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Happy Catholic Emancipation Day (1829)

April 14, 2014



Happy Catholic Emancipation Day.

The process of what’s now called Catholic Emancipation took place over a longish period of time, evolving between 1778 and 1829, during in which a series of legal and political disabilities suffered by Catholics in Britain and Ireland were gradually removed.

The monarchy represented a significant barrier to redressing of these palpable injustices. Both George III and George IV took the view that they were protestant kings of protestant kingdoms and that permitting Catholics to take part in government would be in violation of their coronation oaths, as well as a betrayal of the terms of the 1701 Act of Settlement that had bestowed the crown upon the descendents of Sophia, Electress of Hanover subject to certain conditions. The Georges would have felt, therefore, that if Catholics were allowed to hold political office, then the Hanoverian dynasty itself was somewhat redundant if not illegitimate.  Some historians assert that the last time that the royal veto was exercised was during the reign of Queen Anne. While this may be technically the case, subsequent monarchs were certainly able to use the serious threat of veto in order to put a very real spanner into the legislative process and George III used this threat with devastating political consequences.

William Pitt felt forced to resign as a result of George III’s refusal to grant political rights to (some) Catholics following the Act of Union of 1800. Pitt was a fairly reactionary politician, but it seemed to him (and to most others) that to ask Ireland, a nation with a large catholic majority, to send to Westminster only protestant MPs elected by protestants was such an evident injustice that it threatened to overwhelm the stability of both nations.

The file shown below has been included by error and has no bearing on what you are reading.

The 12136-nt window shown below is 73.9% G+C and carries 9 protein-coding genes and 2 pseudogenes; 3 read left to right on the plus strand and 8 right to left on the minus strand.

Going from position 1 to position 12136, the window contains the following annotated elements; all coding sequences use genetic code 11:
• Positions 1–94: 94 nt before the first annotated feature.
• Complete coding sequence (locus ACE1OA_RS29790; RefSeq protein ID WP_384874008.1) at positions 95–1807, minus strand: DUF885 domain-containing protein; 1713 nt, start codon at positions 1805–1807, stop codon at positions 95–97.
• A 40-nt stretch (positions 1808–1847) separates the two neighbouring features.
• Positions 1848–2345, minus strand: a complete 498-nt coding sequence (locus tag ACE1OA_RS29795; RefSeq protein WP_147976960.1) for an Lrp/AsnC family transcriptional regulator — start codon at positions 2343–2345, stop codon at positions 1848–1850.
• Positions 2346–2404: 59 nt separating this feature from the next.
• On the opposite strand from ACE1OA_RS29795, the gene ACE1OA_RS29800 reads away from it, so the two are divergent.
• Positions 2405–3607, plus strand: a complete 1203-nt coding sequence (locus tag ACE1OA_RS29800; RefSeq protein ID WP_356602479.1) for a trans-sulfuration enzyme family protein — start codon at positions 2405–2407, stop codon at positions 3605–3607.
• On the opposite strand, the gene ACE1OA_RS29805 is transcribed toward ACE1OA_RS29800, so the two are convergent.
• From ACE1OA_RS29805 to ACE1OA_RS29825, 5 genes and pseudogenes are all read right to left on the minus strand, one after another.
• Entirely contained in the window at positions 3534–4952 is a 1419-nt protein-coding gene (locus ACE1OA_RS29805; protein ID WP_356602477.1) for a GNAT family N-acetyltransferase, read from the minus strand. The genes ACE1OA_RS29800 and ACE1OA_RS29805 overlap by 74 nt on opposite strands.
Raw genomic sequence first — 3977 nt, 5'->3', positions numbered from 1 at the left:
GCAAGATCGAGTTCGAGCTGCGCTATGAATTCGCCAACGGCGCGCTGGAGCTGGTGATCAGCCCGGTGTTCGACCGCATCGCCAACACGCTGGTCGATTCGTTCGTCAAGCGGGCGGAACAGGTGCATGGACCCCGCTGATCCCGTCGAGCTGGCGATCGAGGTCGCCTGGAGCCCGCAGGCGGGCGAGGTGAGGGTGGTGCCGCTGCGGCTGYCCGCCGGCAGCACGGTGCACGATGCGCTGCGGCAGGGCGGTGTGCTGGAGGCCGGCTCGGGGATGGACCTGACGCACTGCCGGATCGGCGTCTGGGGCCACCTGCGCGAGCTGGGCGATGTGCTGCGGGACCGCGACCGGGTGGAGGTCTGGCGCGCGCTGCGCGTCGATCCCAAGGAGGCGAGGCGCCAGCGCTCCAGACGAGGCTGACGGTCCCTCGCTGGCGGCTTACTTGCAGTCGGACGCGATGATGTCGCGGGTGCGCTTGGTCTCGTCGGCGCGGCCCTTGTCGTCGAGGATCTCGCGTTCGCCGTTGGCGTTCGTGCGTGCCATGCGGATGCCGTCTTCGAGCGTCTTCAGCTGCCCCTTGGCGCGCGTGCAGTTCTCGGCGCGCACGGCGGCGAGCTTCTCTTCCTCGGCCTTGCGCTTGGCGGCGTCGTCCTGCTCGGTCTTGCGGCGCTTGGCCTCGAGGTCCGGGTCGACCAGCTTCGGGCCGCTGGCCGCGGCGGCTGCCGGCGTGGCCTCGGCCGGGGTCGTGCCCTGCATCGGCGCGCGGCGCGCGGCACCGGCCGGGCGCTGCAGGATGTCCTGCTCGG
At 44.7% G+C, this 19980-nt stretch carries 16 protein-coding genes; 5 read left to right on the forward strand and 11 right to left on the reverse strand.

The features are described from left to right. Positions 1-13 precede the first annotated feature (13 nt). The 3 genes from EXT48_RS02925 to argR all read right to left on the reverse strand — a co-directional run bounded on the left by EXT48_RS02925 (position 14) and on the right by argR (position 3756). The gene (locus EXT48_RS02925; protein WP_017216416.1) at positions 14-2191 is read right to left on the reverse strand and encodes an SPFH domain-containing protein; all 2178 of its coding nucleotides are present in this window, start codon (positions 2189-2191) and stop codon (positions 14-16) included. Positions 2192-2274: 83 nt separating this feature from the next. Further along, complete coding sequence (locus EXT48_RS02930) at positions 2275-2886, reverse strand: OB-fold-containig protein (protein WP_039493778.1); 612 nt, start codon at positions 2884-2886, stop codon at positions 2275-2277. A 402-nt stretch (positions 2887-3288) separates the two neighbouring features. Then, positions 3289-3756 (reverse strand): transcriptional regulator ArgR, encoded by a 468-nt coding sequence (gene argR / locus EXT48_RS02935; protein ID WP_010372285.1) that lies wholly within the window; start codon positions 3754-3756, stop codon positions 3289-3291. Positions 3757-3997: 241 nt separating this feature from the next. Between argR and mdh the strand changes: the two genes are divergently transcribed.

George IV, who had given up any reformist flirtations as soon as his Dad had become too mad to be annoyed by them, was almost as reluctant to give royal assent to the profoundly right and necessary policy of Catholic emancipation. It took the Duke of Wellington (hardly a radical reformer but an Anglo-Irish pragmatist) no less, to force the issue, nearly thirty years after Pitt’s failure.  On April 13, 1829, the very reluctant signature of George IV gave royal assent to a bill that permitted Catholics the right to take part in the British polity.  Not long afterwards, the paragraph blaming Catholics for having started the Great Fire of London in 1666 was prised off The Monument.

The idea that small differences of theological persuasion should determine who should have the right to vote or stands for office seems so nonsensical to the sane twenty first century imagination, that the importance of today’s date is easy to forget.  Of course, liberal advance exposes a further consequent injustice.  The Act of Union of 1800 showcased the injustice of anti-Catholic exclusions.  Catholic Emancipation soon created the presence of a body of Irish elected MPs who could express and represent their nation’s demand for self government.  Daniel O’Connell, described by Gladstone as the greatest popular leader the world had ever known, organised the almost seamless conversion of energy from the challenge to faith-based political discrimination towards the struggle for representative home rule.

In addition, today’s very important democratic step forward represented a necessary diminution in the power of the monarchy. Monarchists may claim that monarchy and democracy are perfectly compatible. A proper historical perspective insists instead that time and time again the British monarchy has taken the wrong side, has sought to oppose the evolution of democratic traditions. Such democratic traditions as Britain does enjoy, we enjoy in spite of the monarchy, not because of it.  Britons can only hope that the monarchy keeps losing. 



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